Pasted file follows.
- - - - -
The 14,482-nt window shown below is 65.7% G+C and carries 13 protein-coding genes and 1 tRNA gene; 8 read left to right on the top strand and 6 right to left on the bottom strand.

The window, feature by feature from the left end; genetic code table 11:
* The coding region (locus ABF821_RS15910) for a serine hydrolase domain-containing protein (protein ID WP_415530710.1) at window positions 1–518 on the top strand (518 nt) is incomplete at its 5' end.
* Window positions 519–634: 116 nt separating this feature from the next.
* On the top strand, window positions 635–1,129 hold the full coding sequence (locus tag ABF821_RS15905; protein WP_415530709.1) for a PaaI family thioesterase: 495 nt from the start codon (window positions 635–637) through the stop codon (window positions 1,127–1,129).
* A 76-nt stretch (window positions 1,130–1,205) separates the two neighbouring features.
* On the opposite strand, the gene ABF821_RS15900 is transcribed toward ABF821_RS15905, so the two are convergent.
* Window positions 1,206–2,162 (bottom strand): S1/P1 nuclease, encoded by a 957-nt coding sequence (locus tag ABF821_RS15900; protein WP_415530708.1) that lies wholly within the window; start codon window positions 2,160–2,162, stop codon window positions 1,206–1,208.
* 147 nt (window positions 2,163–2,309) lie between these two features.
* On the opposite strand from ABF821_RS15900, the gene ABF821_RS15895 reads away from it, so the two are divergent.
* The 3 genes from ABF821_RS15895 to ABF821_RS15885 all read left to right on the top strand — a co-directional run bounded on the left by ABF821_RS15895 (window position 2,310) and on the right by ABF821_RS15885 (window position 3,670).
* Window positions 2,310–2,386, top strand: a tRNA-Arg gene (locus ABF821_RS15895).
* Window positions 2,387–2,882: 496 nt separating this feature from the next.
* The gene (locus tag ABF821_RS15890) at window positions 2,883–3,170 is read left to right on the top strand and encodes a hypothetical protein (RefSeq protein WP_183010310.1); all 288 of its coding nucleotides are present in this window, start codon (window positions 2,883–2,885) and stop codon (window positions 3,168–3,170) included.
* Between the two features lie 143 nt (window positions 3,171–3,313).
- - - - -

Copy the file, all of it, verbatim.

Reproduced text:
The 14,482-nt window shown below is 65.7% G+C and carries 13 protein-coding genes and 1 tRNA gene; 8 read left to right on the top strand and 6 right to left on the bottom strand.

The window, feature by feature from the left end; genetic code table 11:
* The coding region (locus ABF821_RS15910) for a serine hydrolase domain-containing protein (protein ID WP_415530710.1) at window positions 1–518 on the top strand (518 nt) is incomplete at its 5' end.
* Window positions 519–634: 116 nt separating this feature from the next.
* On the top strand, window positions 635–1,129 hold the full coding sequence (locus tag ABF821_RS15905; protein WP_415530709.1) for a PaaI family thioesterase: 495 nt from the start codon (window positions 635–637) through the stop codon (window positions 1,127–1,129).
* A 76-nt stretch (window positions 1,130–1,205) separates the two neighbouring features.
* On the opposite strand, the gene ABF821_RS15900 is transcribed toward ABF821_RS15905, so the two are convergent.
* Window positions 1,206–2,162 (bottom strand): S1/P1 nuclease, encoded by a 957-nt coding sequence (locus tag ABF821_RS15900; protein WP_415530708.1) that lies wholly within the window; start codon window positions 2,160–2,162, stop codon window positions 1,206–1,208.
* 147 nt (window positions 2,163–2,309) lie between these two features.
* On the opposite strand from ABF821_RS15900, the gene ABF821_RS15895 reads away from it, so the two are divergent.
* The 3 genes from ABF821_RS15895 to ABF821_RS15885 all read left to right on the top strand — a co-directional run bounded on the left by ABF821_RS15895 (window position 2,310) and on the right by ABF821_RS15885 (window position 3,670).
* Window positions 2,310–2,386, top strand: a tRNA-Arg gene (locus ABF821_RS15895).
* Window positions 2,387–2,882: 496 nt separating this feature from the next.
* The gene (locus tag ABF821_RS15890) at window positions 2,883–3,170 is read left to right on the top strand and encodes a hypothetical protein (RefSeq protein WP_183010310.1); all 288 of its coding nucleotides are present in this window, start codon (window positions 2,883–2,885) and stop codon (window positions 3,168–3,170) included.
* Between the two features lie 143 nt (window positions 3,171–3,313).